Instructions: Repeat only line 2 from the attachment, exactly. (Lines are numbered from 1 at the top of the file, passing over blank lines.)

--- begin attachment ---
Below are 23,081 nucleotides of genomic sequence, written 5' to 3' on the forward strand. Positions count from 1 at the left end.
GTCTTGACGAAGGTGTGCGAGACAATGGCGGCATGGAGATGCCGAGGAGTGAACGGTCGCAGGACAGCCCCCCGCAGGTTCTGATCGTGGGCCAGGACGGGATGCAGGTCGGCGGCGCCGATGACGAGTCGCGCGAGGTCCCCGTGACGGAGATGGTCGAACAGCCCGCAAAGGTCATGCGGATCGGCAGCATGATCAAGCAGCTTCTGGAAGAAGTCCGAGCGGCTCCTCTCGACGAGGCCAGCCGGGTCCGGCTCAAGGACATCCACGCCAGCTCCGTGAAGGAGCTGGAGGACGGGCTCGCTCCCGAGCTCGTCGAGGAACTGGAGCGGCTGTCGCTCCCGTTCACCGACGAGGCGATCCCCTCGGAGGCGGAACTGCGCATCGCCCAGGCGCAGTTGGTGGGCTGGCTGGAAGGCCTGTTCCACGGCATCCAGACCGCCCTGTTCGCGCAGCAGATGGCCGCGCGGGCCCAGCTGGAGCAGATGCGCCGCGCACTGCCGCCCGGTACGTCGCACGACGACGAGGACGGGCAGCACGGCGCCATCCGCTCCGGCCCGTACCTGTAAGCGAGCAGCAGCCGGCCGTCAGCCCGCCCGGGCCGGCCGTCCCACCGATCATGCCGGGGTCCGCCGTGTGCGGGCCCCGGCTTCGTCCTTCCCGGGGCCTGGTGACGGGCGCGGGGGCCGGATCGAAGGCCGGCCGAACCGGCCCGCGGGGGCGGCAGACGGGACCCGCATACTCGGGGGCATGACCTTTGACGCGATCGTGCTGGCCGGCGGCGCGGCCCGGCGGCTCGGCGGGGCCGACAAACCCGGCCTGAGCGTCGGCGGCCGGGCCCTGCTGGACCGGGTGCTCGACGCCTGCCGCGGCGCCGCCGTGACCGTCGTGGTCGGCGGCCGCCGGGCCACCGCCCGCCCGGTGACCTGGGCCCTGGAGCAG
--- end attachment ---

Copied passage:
GTCTTGACGAAGGTGTGCGAGACAATGGCGGCATGGAGATGCCGAGGAGTGAACGGTCGCAGGACAGCCCCCCGCAGGTTCTGATCGTGGGCCAGGACGGGATGCAGGTCGGCGGCGCCGATGACGAGTCGCGCGAGGTCCCCGTGACGGAGATGGTCGAACAGCCCGCAAAGGTCATGCGGATCGGCAGCATGATCAAGCAGCTTCTGGAAGAAGTCCGAGCGGCTCCTCTCGACGAGGCCAGCCGGGTCCGGCTCAAGGACATCCACGCCAGCTCCGTGAAGGAGCTGGAGGACGGGCTCGCTCCCGAGCTCGTCGAGGAACTGGAGCGGCTGTCGCTCCCGTTCACCGACGAGGCGATCCCCTCGGAGGCGGAACTGCGCATCGCCCAGGCGCAGTTGGTGGGCTGGCTGGAAGGCCTGTTCCACGGCATCCAGACCGCCCTGTTCGCGCAGCAGATGGCCGCGCGGGCCCAGCTGGAGCAGATGCGCCGCGCACTGCCGCCCGGTACGTCGCACGACGACGAGGACGGGCAGCACGGCGCCATCCGCTCCGGCCCGTACCTGTAAGCGAGCAGCAGCCGGCCGTCAGCCCGCCCGGGCCGGCCGTCCCACCGATCATGCCGGGGTCCGCCGTGTGCGGGCCCCGGCTTCGTCCTTCCCGGGGCCTGGTGACGGGCGCGGGGGCCGGATCGAAGGCCGGCCGAACCGGCCCGCGGGGGCGGCAGACGGGACCCGCATACTCGGGGGCATGACCTTTGACGCGATCGTGCTGGCCGGCGGCGCGGCCCGGCGGCTCGGCGGGGCCGACAAACCCGGCCTGAGCGTCGGCGGCCGGGCCCTGCTGGACCGGGTGCTCGACGCCTGCCGCGGCGCCGCCGTGACCGTCGTGGTCGGCGGCCGCCGGGCCACCGCCCGCCCGGTGACCTGGGCCCTGGAGCAG